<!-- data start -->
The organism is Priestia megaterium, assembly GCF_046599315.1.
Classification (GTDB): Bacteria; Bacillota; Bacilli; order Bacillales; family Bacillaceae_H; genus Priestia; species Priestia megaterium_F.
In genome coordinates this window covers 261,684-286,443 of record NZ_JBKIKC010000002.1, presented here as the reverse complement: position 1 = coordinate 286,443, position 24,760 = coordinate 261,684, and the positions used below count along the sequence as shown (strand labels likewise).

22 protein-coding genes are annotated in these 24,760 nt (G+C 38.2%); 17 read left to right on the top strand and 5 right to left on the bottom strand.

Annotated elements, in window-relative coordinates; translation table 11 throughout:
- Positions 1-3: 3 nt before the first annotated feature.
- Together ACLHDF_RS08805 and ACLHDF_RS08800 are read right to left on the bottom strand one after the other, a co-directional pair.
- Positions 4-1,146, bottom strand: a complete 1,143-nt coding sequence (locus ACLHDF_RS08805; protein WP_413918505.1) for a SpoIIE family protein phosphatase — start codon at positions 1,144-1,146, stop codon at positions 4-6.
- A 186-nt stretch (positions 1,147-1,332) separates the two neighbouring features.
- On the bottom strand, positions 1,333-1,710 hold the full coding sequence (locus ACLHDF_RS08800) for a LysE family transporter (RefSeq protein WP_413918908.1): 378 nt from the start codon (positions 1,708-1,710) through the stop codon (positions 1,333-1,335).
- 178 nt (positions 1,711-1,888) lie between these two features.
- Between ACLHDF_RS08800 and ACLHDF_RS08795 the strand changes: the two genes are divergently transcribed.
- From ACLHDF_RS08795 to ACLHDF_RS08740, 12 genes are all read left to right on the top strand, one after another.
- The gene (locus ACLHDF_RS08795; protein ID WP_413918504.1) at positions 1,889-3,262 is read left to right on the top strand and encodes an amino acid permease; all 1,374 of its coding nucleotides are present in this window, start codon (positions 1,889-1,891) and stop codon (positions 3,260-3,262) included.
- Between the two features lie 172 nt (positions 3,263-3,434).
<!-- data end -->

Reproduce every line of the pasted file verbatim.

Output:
The organism is Priestia megaterium, assembly GCF_046599315.1.
Classification (GTDB): Bacteria; Bacillota; Bacilli; order Bacillales; family Bacillaceae_H; genus Priestia; species Priestia megaterium_F.
In genome coordinates this window covers 261,684-286,443 of record NZ_JBKIKC010000002.1, presented here as the reverse complement: position 1 = coordinate 286,443, position 24,760 = coordinate 261,684, and the positions used below count along the sequence as shown (strand labels likewise).

22 protein-coding genes are annotated in these 24,760 nt (G+C 38.2%); 17 read left to right on the top strand and 5 right to left on the bottom strand.

Annotated elements, in window-relative coordinates; translation table 11 throughout:
- Positions 1-3: 3 nt before the first annotated feature.
- Together ACLHDF_RS08805 and ACLHDF_RS08800 are read right to left on the bottom strand one after the other, a co-directional pair.
- Positions 4-1,146, bottom strand: a complete 1,143-nt coding sequence (locus ACLHDF_RS08805; protein WP_413918505.1) for a SpoIIE family protein phosphatase — start codon at positions 1,144-1,146, stop codon at positions 4-6.
- A 186-nt stretch (positions 1,147-1,332) separates the two neighbouring features.
- On the bottom strand, positions 1,333-1,710 hold the full coding sequence (locus ACLHDF_RS08800) for a LysE family transporter (RefSeq protein WP_413918908.1): 378 nt from the start codon (positions 1,708-1,710) through the stop codon (positions 1,333-1,335).
- 178 nt (positions 1,711-1,888) lie between these two features.
- Between ACLHDF_RS08800 and ACLHDF_RS08795 the strand changes: the two genes are divergently transcribed.
- From ACLHDF_RS08795 to ACLHDF_RS08740, 12 genes are all read left to right on the top strand, one after another.
- The gene (locus ACLHDF_RS08795; protein ID WP_413918504.1) at positions 1,889-3,262 is read left to right on the top strand and encodes an amino acid permease; all 1,374 of its coding nucleotides are present in this window, start codon (positions 1,889-1,891) and stop codon (positions 3,260-3,262) included.
- Between the two features lie 172 nt (positions 3,263-3,434).